Crude oil prices in Asia surged more than two percent today after US President Donald Trump pulled his country out of the Iran nuclear deal, fuelling fresh geopolitical uncertainty.
In recent weeks, on expectations that Trump would withdraw from the 2015 pact (which would lead to subsequent opening up of Tehran's atomic programme to ease of sanctions), the two main crude oil contracts (benchmarks): WTI (West Texas Intermediate) and Brent Blend have been rising to reach three-and-half-year highs.
Yesterday, the US president said that the country would withdraw from the accord that was agreed by Britain, China, Germany, Russia and the US (Obama administration) and called it "defective at its core".
Iranian President Hassan Rouhani said the country could now resume uranium enrichment "without limit" but the decision would be taken after discussion with other signatories.
WTI and Brent sank soon after the announcement.
In Asia however, they bounced back strongly. Reports suggest they could continue rising to $80 a barrel, from uncertainty in oil-rich Venezuela, the OPEC-Russia output cap, improvement in global demand and data pointing to a drop in US stockpiles.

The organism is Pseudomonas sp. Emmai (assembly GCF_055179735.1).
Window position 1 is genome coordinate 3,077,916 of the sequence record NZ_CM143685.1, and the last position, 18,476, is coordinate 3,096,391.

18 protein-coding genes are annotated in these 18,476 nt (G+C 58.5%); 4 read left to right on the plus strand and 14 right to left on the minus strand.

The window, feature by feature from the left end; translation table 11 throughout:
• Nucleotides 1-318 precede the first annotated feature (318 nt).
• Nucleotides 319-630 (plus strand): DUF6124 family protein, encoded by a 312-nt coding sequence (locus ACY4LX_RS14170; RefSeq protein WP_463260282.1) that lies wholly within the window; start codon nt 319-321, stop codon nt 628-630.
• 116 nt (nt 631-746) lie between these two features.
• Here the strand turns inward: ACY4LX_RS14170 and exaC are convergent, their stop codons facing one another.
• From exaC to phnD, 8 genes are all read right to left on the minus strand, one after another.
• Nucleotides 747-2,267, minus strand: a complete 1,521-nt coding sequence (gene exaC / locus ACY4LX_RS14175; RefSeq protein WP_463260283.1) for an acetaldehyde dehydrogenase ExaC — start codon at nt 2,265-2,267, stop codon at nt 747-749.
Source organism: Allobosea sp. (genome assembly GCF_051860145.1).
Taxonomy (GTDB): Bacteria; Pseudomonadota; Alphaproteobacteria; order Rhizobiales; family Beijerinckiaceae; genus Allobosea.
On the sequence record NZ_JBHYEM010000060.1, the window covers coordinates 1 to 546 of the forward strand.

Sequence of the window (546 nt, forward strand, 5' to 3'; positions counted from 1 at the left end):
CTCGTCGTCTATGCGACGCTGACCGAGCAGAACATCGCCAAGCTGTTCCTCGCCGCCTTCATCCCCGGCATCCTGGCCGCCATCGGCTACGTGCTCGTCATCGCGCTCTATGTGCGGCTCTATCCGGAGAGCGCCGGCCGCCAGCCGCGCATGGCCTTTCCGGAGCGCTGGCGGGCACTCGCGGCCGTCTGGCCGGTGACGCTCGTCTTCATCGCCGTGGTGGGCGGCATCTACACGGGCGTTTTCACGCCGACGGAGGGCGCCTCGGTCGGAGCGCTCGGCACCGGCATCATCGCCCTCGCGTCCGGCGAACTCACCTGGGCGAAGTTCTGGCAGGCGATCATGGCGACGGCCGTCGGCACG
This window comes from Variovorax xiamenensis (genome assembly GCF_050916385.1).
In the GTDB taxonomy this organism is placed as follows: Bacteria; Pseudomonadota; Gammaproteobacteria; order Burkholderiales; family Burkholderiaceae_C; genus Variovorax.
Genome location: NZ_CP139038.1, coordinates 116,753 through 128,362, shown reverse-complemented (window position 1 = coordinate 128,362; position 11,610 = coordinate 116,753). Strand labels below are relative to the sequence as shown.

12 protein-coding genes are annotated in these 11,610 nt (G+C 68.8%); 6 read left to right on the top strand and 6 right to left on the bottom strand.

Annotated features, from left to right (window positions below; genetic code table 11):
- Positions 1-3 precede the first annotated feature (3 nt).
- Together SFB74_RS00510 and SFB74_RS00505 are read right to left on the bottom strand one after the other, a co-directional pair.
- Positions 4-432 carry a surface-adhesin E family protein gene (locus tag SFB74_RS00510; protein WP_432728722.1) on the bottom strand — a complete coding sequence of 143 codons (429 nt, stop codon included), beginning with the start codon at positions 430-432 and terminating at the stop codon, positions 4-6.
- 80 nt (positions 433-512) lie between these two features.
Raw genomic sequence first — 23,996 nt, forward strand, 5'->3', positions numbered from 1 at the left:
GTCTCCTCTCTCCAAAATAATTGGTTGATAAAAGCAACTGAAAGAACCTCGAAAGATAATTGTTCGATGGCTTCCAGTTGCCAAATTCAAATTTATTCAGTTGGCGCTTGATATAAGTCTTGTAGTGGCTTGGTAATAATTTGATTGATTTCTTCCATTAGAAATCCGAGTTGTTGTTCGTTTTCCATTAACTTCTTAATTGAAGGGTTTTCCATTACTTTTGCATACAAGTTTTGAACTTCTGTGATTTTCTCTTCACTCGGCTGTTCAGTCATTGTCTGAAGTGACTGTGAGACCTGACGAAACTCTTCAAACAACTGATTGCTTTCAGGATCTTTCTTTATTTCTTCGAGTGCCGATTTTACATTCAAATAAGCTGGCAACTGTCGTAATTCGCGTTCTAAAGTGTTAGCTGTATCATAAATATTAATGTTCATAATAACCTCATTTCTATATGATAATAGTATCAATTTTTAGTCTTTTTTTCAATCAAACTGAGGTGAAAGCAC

The rise in oil prices boosted regional energy firms like CNOOC, Sinopec, PetroChina and Inpex in Asia. Sydney's Woodside Petroleum and Rio Tinto also experienced a sharp rise.
The Asian equity markets, however, fluctuated throughout the day. Tokyo and Hong Kong both closed 0.4 percent higher while Shanghai was down by 0.1 percent lower. Singapore was up by 0.2 percent, Seoul down by 0.2 percent and Sydney was 0.3 percent higher. Manila and Bangkok both fell but Jakarta, Wellington, and Taipei looked positive.
In the currency markets, the US dollar was well up against most other high-yielding currencies.